Fear of COVID-19 – traveling in the age of coronavirus
I was concerned. ITB, the world’s largest annual gathering of travel professionals, attracting 160,000 attendees from around the globe to Berlin, announced a day before we were to leave for Germany it would be cancelling its event. The reason? It could not guarantee that each attendee was “not from a designated risk area (for coronavirus / COVID-19) or had not been in contact with a person or persons from a risk area.”
My wife, Therese Iknoian, and I briefly discussed cancelling or postponing our trip to Europe. Given this bit of news from Berlin, and the rapidly growing numbers of reported coronavirus cases globally, we began wondering if it were still wise to travel. Would we risk quarantine and not be able to get home if we did go? My wife and I make our living as travel writers and photographers. For us, it’s either travel, or find another line of work. Besides, our flight was nonrefundable, and we did have other travel plans in the works while there. We quickly decided to stick to our original travel plan, stashed some extra hand sanitizer, and headed out with only a slight bit of nervousness nipping at the edges of our brains.
Traveling in the age of coronavirus
Upon boarding our flight, we immediately whipped out sanitizing wipes and got to work disinfecting every surface in proximity of our seats – armrests, seatbelt latch, food tray, TV screen and remote, seat controls,… anything and everything we might touch during the course of our flight. Before eating and after every trip to the bathroom we washed our hands with a thoroughness we haven’t in years. And then, for good measure, we rubbed in a dollop of hand sanitizer, too.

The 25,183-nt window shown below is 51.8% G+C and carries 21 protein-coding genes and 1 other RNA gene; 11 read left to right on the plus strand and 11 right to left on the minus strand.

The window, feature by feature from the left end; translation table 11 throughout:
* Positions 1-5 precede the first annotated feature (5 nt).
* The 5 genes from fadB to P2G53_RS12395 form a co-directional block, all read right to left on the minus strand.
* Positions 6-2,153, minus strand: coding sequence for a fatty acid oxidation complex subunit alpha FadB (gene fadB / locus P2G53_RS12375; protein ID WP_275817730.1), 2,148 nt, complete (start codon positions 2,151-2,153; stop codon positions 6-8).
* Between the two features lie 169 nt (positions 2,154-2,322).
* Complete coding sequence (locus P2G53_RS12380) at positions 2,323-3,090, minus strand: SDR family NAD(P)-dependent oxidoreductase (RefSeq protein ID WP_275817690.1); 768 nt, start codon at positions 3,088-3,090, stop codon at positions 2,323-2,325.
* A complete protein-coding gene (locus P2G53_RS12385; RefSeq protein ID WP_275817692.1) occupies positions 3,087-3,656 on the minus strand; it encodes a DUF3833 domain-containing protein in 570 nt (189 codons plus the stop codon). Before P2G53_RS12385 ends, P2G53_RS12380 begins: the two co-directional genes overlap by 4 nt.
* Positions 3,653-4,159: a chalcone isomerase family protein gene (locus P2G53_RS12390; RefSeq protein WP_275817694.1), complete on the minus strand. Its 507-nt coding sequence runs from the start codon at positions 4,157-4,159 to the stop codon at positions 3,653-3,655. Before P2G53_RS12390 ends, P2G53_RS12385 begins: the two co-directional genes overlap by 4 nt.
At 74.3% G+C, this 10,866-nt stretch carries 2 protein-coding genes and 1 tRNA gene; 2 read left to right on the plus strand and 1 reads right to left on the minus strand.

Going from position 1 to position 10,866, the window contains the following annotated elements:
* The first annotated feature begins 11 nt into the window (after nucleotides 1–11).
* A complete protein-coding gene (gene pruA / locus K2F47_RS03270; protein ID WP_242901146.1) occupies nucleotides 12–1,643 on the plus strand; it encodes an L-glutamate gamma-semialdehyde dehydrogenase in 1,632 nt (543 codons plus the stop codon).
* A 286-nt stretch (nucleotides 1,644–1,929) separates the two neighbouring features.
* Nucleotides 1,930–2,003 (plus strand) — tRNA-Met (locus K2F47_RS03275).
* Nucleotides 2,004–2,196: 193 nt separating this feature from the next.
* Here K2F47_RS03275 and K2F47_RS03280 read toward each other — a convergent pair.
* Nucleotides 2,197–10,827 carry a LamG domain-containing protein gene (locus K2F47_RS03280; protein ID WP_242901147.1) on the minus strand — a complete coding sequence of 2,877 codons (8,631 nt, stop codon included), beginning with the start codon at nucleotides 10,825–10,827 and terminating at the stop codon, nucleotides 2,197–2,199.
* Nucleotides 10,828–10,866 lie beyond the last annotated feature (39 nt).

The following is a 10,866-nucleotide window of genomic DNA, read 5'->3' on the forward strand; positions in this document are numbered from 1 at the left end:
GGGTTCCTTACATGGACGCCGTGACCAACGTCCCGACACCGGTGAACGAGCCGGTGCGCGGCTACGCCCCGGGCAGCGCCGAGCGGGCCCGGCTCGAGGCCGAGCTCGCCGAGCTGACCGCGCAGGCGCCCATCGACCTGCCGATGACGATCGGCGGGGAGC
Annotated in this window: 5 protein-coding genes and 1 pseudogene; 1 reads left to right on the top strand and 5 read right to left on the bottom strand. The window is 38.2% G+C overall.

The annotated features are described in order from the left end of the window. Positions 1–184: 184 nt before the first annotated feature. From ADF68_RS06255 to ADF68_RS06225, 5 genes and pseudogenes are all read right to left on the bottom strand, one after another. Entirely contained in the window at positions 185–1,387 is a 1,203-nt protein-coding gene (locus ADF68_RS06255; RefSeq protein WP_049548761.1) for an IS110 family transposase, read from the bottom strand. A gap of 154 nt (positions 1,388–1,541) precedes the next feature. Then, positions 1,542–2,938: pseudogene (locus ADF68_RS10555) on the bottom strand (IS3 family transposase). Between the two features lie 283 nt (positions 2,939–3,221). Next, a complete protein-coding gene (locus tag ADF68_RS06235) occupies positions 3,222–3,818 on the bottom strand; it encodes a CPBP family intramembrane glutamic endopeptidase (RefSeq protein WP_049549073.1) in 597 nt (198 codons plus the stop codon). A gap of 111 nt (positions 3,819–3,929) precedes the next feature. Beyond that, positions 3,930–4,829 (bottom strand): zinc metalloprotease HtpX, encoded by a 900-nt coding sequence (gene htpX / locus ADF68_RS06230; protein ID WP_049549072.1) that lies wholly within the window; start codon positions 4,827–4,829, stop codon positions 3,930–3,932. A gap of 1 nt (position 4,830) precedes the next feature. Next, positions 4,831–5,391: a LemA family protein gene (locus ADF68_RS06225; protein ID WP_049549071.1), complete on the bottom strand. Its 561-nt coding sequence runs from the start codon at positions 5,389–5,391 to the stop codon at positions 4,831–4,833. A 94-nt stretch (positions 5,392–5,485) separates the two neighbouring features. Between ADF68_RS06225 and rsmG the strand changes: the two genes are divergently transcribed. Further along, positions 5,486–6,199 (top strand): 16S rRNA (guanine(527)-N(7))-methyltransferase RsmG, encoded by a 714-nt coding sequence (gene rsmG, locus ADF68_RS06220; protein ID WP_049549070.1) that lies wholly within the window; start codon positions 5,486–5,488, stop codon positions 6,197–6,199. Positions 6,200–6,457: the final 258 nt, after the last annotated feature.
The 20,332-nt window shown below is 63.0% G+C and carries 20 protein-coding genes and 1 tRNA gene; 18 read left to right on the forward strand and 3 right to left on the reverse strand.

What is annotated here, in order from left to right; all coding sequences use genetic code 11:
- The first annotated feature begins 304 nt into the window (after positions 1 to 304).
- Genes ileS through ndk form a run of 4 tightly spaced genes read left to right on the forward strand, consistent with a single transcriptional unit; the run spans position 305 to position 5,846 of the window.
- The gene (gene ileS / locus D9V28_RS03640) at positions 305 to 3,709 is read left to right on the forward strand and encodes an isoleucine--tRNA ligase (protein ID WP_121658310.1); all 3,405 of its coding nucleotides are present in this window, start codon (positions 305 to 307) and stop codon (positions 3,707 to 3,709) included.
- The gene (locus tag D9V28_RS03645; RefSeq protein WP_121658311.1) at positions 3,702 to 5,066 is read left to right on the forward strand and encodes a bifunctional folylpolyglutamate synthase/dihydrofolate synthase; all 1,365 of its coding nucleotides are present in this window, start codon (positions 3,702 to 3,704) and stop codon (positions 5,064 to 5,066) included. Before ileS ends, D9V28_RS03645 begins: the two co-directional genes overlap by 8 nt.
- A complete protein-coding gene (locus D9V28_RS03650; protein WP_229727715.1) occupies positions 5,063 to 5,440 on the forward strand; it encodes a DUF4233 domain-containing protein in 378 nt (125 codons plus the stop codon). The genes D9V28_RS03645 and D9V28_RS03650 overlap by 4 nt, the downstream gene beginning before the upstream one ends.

Several times during the journey, someone would cough, or sniffle, and all eyes would turn nervously – did they have it? Almost certainly not, I would think, but still… How does one really know? Was I traveling with a fear of COVID-19 as a companion, I began to wonder?
Shortly after we landed in Berlin, we received another disappointing gash to our plans: TBEX — which bills itself as the largest conference and networking event for travel bloggers, online travel journalists, new media content creators, travel brands and the industry – had made the tough decision to postpone its European event in Sicily due to the rapid spread of the coronavirus in Italy…. At least we still had a local blogger forum and area travel festival….